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The Way Forward in Reproductive/Developmental Toxicity Testing


Horst Spielmann

The use of experimental animals in reproductive toxicity testing is critically reviewed on the occasion of the 50th anniversary of the publication of the Three Rs concept by Russell and Burch, since there is major concern that reproductive toxicity testing will significantly increase due to the requirements of the EU Registration, Evaluation, Authorisation and Restriction of Chemicals (REACH) system. A comparison of the test guidelines for drugs, agrochemicals and industrial chemicals shows that, for historical reasons, significantly different testing strategies are applied. The current status of development and validation of in vitro tests in reproductive toxicology is also critically evaluated. The mouse embryonic stem cell test (mEST) is the most advanced and promising of the in vitro tests. Although it has not yet been accepted for regulatory purposes, its use in preclinical drug development is well established. Moreover, promising molecular endpoints have been established in the mEST, including proteomic and toxicogenomic endpoints. Preliminary results have been obtained with a human EST (hEST). In addition, an overview is given on new in vitro reproductive toxicity tests that are currently being developed in the EU FP6 project, ReProTect, since the ReProTect test battery, which covers the essential steps of female and male fertility, implantation and embryotoxicity, holds promise for use as a screening assay for reproductive toxicity testing according to the EU REACH legislation. However, since validated in vitro methods will not be available in the short term, opportunities for the refinement of the standard in vivo tests are discussed, in order to reduce the numbers of animal used in reproductive toxicity testing. Finally, recommendations for toxicity testing in the 21st century call for the harmonisation of test methods across all areas of regulatory testing as a first step. Since the REACH system testing framework for industrial chemicals is driven by the reproductive safety testing requirements of agrochemicals, a shift is proposed to exposure-driven testing of industrial chemicals. In particular, the implementation of a new ‘extended one-generation reproductive toxicity study’ (EOGRTS), which includes triggers for additional testing for fertility, developmental neurotoxicity and immunotoxicity, would significantly reduce test animal numbers. It is concluded that in vitro methods hold great promise for reproductive toxicity testing in the 21st century, e.g. the ReProTect in vitro battery and the embryonic stem cell (ESC) technology focusing on molecular endpoints in both the mEST and the hEST.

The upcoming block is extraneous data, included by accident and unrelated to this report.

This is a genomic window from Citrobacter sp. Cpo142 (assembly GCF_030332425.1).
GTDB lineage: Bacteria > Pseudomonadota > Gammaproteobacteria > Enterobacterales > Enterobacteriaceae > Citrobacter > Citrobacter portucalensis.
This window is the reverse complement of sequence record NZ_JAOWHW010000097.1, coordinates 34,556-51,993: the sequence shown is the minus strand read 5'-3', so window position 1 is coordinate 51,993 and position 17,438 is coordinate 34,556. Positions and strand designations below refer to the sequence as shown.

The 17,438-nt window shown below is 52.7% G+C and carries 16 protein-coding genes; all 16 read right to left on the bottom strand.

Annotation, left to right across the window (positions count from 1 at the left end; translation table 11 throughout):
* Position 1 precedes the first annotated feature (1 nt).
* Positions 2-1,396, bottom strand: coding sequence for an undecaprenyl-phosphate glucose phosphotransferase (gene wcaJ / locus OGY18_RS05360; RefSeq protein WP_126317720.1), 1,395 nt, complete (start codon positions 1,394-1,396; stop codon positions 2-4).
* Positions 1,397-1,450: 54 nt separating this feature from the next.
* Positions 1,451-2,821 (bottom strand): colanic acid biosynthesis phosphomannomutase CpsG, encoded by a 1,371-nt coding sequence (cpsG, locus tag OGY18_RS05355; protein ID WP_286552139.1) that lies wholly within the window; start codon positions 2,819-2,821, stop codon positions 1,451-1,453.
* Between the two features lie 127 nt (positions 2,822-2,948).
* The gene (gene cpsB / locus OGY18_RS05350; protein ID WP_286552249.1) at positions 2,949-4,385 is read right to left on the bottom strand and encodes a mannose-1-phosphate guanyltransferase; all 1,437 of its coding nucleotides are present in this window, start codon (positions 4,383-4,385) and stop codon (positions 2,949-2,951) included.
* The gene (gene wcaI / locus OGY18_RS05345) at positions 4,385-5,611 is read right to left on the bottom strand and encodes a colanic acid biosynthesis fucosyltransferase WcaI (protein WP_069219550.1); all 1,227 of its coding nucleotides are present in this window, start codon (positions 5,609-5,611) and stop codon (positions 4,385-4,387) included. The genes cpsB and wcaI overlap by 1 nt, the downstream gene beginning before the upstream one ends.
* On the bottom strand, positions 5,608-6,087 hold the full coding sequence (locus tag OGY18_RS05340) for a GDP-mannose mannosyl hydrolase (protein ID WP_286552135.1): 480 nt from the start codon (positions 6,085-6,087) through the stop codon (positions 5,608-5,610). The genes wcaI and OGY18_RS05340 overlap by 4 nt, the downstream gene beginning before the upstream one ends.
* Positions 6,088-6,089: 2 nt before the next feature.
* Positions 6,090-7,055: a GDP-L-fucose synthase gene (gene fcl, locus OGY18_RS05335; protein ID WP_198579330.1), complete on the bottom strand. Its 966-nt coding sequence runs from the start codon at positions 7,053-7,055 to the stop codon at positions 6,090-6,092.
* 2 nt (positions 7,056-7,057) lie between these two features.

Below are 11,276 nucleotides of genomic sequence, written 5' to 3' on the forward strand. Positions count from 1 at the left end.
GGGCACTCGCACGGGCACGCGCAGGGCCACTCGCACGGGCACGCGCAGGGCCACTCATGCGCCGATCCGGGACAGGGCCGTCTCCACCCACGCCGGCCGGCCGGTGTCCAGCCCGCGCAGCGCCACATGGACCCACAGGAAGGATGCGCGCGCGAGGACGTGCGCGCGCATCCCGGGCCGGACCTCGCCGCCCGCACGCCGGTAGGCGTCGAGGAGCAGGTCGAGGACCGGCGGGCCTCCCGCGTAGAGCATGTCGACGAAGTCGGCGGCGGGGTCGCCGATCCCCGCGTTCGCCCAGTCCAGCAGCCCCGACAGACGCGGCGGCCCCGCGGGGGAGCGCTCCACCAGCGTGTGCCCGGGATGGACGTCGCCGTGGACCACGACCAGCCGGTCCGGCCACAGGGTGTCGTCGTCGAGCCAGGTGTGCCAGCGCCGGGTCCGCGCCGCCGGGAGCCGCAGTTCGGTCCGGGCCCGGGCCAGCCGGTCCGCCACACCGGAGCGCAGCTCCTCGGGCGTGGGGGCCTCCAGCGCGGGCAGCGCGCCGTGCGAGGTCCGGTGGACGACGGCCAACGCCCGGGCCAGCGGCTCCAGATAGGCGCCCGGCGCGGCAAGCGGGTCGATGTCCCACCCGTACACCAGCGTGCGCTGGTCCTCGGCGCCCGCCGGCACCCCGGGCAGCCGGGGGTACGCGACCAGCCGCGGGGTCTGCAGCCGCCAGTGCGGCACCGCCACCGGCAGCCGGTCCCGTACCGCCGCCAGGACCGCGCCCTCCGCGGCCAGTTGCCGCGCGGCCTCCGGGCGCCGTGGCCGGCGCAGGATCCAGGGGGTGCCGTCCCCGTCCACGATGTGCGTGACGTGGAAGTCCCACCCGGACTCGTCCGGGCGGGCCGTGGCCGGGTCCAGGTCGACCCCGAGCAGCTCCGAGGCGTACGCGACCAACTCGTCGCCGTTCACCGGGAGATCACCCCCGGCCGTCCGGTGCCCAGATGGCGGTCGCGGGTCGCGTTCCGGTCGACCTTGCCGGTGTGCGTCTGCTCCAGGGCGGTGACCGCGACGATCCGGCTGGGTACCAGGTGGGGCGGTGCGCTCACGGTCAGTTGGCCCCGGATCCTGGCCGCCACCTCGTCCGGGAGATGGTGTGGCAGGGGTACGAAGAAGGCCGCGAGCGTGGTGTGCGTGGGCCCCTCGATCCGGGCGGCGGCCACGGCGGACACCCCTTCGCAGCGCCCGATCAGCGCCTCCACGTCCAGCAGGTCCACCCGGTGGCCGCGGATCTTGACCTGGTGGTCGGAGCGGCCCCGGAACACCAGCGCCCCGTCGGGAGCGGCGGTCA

Full text pdf 37(6), 641–656